Think of the nasty norovirus and you're likely to think of outbreaks on cruise ships. This week the CDC said it's far more likely you'll catch it at your local restaurant. The numbers are disturbing. Norovirus is the leading cause of foodborne illness in the United States, and restaurant workers not washing their hands, handling food without gloves, and coming to work sick with diarrhea and vomiting are overwhelmingly the cause. One in five workers are coming to work sick with those symptoms. There are 5 million foodborne norovirus cases in the U.S. every year. Restaurants account for two thirds of those cases, with banquets and catering sites next. In cases where the cause of contamination was known, the poor hygiene of food workers was the reason for 70% of them. Workers touching food with bare hands were explicitly responsible for half of those.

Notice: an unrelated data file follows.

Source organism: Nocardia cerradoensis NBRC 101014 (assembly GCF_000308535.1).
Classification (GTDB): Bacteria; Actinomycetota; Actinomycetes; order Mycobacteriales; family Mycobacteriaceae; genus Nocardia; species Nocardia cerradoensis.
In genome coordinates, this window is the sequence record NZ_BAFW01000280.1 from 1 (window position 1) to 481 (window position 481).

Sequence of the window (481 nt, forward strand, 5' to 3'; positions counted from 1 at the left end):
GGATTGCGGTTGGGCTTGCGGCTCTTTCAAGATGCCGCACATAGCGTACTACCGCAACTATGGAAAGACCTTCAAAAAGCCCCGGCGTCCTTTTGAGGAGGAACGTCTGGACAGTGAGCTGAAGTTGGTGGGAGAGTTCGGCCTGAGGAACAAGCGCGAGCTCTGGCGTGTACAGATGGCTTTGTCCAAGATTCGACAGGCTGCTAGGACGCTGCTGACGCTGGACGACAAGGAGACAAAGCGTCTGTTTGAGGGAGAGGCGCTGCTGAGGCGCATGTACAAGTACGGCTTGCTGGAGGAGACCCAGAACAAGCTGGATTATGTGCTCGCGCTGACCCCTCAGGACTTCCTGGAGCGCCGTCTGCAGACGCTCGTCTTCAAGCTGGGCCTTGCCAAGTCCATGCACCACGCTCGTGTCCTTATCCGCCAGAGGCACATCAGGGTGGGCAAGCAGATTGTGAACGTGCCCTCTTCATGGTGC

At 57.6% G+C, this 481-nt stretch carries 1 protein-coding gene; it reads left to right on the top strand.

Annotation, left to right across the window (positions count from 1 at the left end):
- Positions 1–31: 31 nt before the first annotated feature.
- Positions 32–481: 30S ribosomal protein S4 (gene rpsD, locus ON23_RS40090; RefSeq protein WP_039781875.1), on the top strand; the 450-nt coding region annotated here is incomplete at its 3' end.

I worked in fast food joints where I saw managers tell workers to throw food back onto grills after things had fallen onto dirty floors. I've seen workers who were supposed to wear gloves go entire shifts without putting any on. I've seen waitresses with bronchitis carry drinks to tables with their fingers on the insides of the glasses. I've seen salad bars infested with cockroaches. I won't name any businesses, but I've seen plenty to make me think twice about going out.